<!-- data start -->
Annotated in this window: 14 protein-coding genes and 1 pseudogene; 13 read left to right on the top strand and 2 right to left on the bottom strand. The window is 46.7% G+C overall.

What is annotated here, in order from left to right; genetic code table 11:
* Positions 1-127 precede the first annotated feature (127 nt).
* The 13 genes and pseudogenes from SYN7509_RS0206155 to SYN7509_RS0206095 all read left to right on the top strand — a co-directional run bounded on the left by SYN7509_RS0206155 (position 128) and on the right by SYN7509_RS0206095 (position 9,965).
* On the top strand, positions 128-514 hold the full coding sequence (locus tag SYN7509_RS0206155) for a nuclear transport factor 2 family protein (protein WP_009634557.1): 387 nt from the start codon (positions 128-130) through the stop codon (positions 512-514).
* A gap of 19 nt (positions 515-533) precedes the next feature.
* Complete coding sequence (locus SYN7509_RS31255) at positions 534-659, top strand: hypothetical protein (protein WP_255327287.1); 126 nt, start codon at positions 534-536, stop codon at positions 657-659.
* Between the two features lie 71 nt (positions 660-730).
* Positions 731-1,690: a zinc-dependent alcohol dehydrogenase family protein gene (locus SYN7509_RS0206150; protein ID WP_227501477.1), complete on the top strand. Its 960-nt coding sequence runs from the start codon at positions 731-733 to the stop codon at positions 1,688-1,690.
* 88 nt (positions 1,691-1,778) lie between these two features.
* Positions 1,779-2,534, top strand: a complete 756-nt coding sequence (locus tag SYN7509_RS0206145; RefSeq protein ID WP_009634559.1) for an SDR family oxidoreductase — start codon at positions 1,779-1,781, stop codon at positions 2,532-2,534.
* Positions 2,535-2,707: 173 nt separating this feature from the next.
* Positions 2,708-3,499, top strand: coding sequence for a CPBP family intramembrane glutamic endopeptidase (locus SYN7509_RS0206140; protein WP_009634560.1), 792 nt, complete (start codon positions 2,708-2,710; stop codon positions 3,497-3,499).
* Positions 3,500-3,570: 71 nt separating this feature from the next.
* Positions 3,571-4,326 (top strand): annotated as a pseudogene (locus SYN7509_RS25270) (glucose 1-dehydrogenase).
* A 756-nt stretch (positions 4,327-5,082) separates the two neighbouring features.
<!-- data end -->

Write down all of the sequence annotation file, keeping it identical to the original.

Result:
Annotated in this window: 14 protein-coding genes and 1 pseudogene; 13 read left to right on the top strand and 2 right to left on the bottom strand. The window is 46.7% G+C overall.

What is annotated here, in order from left to right; genetic code table 11:
* Positions 1-127 precede the first annotated feature (127 nt).
* The 13 genes and pseudogenes from SYN7509_RS0206155 to SYN7509_RS0206095 all read left to right on the top strand — a co-directional run bounded on the left by SYN7509_RS0206155 (position 128) and on the right by SYN7509_RS0206095 (position 9,965).
* On the top strand, positions 128-514 hold the full coding sequence (locus tag SYN7509_RS0206155) for a nuclear transport factor 2 family protein (protein WP_009634557.1): 387 nt from the start codon (positions 128-130) through the stop codon (positions 512-514).
* A gap of 19 nt (positions 515-533) precedes the next feature.
* Complete coding sequence (locus SYN7509_RS31255) at positions 534-659, top strand: hypothetical protein (protein WP_255327287.1); 126 nt, start codon at positions 534-536, stop codon at positions 657-659.
* Between the two features lie 71 nt (positions 660-730).
* Positions 731-1,690: a zinc-dependent alcohol dehydrogenase family protein gene (locus SYN7509_RS0206150; protein ID WP_227501477.1), complete on the top strand. Its 960-nt coding sequence runs from the start codon at positions 731-733 to the stop codon at positions 1,688-1,690.
* 88 nt (positions 1,691-1,778) lie between these two features.
* Positions 1,779-2,534, top strand: a complete 756-nt coding sequence (locus tag SYN7509_RS0206145; RefSeq protein ID WP_009634559.1) for an SDR family oxidoreductase — start codon at positions 1,779-1,781, stop codon at positions 2,532-2,534.
* Positions 2,535-2,707: 173 nt separating this feature from the next.
* Positions 2,708-3,499, top strand: coding sequence for a CPBP family intramembrane glutamic endopeptidase (locus SYN7509_RS0206140; protein WP_009634560.1), 792 nt, complete (start codon positions 2,708-2,710; stop codon positions 3,497-3,499).
* Positions 3,500-3,570: 71 nt separating this feature from the next.
* Positions 3,571-4,326 (top strand): annotated as a pseudogene (locus SYN7509_RS25270) (glucose 1-dehydrogenase).
* A 756-nt stretch (positions 4,327-5,082) separates the two neighbouring features.